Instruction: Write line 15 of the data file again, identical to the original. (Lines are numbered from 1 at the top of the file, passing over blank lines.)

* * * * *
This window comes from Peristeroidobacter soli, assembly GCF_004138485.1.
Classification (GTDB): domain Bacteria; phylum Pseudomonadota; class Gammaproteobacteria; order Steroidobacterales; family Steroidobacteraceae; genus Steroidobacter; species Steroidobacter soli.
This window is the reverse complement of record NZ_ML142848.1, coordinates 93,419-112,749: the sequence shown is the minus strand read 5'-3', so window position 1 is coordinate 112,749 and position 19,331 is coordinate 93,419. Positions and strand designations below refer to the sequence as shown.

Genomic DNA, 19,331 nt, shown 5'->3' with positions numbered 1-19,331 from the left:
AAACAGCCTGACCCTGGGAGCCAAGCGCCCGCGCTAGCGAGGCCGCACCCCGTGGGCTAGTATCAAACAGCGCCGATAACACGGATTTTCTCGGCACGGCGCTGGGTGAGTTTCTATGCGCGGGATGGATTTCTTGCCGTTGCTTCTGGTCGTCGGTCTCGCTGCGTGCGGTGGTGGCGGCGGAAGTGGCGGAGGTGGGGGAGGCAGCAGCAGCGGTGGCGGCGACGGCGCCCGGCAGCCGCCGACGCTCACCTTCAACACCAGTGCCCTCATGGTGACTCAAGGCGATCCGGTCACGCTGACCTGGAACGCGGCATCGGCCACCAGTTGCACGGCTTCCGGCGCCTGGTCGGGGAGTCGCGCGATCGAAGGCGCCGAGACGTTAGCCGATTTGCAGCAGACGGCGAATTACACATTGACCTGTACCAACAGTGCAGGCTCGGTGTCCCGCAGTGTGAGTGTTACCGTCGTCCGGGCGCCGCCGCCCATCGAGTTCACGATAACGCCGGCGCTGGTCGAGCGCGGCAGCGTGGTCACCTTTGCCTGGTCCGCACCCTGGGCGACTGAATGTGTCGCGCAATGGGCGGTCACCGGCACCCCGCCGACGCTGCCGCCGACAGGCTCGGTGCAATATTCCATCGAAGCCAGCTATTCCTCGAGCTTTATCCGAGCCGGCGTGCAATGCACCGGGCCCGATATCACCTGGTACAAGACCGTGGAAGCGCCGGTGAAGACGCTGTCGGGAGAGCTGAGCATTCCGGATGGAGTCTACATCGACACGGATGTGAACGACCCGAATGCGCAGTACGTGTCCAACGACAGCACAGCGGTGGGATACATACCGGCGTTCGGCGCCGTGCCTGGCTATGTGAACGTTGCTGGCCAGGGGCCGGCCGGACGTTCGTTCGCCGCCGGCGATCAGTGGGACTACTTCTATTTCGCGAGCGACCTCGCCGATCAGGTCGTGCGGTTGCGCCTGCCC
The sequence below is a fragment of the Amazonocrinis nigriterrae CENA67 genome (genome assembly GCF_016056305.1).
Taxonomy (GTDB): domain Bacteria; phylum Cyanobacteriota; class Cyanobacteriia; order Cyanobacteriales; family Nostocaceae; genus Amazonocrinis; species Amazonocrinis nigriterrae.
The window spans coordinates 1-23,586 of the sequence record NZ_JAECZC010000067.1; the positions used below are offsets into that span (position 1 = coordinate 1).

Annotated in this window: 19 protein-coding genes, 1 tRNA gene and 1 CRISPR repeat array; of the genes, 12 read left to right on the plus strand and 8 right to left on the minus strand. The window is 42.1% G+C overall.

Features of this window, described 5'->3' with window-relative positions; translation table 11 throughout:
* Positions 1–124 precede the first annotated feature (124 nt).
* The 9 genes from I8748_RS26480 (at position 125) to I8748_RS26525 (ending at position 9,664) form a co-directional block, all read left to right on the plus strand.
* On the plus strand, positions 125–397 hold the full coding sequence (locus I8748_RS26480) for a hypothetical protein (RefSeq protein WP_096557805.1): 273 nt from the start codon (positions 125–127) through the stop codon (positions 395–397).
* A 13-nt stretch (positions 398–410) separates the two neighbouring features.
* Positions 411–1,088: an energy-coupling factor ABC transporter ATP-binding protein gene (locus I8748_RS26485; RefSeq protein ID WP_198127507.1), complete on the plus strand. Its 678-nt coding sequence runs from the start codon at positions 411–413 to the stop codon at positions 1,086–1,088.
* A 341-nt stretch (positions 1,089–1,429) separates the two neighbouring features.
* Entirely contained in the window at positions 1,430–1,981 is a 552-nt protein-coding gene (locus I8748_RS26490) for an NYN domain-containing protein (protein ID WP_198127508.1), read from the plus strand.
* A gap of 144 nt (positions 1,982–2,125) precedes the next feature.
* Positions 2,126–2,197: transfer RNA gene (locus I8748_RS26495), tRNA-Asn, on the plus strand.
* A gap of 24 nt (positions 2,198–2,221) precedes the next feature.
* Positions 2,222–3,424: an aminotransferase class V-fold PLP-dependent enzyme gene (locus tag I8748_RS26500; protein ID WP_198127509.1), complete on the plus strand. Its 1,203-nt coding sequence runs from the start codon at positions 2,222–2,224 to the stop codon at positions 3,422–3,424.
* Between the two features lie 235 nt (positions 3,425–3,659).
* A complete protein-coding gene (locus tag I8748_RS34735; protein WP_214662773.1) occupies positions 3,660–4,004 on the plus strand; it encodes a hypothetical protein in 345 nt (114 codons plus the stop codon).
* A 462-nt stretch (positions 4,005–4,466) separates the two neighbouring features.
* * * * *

* Positions 411–1,088: an energy-coupling factor ABC transporter ATP-binding protein gene (locus I8748_RS26485; RefSeq protein ID WP_198127507.1), complete on the plus strand. Its 678-nt coding sequence runs from the start codon at positions 411–413 to the stop codon at positions 1,086–1,088.